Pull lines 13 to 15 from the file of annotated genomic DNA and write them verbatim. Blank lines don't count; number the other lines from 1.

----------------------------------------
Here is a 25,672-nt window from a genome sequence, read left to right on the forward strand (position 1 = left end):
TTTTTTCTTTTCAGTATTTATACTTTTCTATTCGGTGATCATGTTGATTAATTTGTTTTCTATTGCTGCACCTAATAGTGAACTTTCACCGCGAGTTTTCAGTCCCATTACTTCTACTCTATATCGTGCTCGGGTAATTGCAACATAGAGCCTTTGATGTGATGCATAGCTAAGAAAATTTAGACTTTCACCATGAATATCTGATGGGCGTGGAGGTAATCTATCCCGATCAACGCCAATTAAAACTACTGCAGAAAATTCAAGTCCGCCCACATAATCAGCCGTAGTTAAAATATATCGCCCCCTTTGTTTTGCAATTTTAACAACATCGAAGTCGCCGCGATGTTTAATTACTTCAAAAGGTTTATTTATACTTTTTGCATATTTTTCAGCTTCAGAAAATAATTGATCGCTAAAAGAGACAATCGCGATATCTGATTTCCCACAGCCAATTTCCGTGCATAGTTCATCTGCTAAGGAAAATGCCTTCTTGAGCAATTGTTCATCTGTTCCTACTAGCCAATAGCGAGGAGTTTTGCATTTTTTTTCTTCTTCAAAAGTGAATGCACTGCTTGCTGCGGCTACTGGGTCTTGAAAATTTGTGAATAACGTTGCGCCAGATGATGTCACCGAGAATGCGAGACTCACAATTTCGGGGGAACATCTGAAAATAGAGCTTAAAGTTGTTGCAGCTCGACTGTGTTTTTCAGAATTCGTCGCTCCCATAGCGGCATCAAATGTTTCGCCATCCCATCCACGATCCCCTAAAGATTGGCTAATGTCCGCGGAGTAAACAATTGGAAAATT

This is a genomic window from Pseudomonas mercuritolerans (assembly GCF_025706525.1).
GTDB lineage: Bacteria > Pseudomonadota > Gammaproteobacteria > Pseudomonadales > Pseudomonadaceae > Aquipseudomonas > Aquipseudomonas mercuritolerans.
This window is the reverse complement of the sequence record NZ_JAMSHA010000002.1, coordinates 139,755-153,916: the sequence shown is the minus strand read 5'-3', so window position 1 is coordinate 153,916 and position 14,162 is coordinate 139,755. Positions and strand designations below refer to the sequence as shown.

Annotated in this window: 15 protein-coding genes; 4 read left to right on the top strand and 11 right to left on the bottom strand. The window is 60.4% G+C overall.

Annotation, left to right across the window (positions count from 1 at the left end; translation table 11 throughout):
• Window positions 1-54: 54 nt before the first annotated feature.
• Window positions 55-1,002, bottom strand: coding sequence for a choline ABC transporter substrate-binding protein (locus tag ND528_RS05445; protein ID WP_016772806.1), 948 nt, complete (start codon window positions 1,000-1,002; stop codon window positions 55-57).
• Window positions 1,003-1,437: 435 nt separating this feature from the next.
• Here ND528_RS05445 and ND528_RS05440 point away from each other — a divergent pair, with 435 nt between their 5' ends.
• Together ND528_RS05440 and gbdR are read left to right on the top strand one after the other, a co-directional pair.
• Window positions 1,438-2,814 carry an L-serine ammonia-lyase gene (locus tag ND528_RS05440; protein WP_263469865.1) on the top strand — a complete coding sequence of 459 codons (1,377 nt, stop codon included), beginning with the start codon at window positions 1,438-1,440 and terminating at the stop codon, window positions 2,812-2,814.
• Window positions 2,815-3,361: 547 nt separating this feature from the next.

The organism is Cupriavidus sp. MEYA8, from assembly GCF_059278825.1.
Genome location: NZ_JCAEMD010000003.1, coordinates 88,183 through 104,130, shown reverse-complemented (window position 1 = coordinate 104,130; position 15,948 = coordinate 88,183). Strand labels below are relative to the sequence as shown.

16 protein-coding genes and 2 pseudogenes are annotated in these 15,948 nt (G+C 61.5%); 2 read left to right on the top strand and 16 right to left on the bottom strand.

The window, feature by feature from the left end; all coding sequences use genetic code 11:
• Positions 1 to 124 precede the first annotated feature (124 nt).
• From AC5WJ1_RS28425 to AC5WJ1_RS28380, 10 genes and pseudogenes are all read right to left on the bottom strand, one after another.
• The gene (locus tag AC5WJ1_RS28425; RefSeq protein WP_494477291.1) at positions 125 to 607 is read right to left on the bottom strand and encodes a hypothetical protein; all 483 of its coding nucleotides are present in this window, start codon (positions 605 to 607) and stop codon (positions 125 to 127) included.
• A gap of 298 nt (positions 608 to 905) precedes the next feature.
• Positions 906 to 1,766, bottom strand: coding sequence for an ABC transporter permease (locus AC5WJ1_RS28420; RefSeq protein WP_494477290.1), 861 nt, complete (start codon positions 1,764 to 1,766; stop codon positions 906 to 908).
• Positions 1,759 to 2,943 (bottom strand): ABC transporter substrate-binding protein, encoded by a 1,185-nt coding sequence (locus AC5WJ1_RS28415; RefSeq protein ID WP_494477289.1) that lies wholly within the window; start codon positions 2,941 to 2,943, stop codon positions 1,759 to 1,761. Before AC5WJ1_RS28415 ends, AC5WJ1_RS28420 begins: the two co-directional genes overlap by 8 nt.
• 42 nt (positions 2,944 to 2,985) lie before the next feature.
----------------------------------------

• Window positions 1,438-2,814 carry an L-serine ammonia-lyase gene (locus tag ND528_RS05440; protein WP_263469865.1) on the top strand — a complete coding sequence of 459 codons (1,377 nt, stop codon included), beginning with the start codon at window positions 1,438-1,440 and terminating at the stop codon, window positions 2,812-2,814.
• Window positions 2,815-3,361: 547 nt separating this feature from the next.

The organism is Cupriavidus sp. MEYA8, from assembly GCF_059278825.1.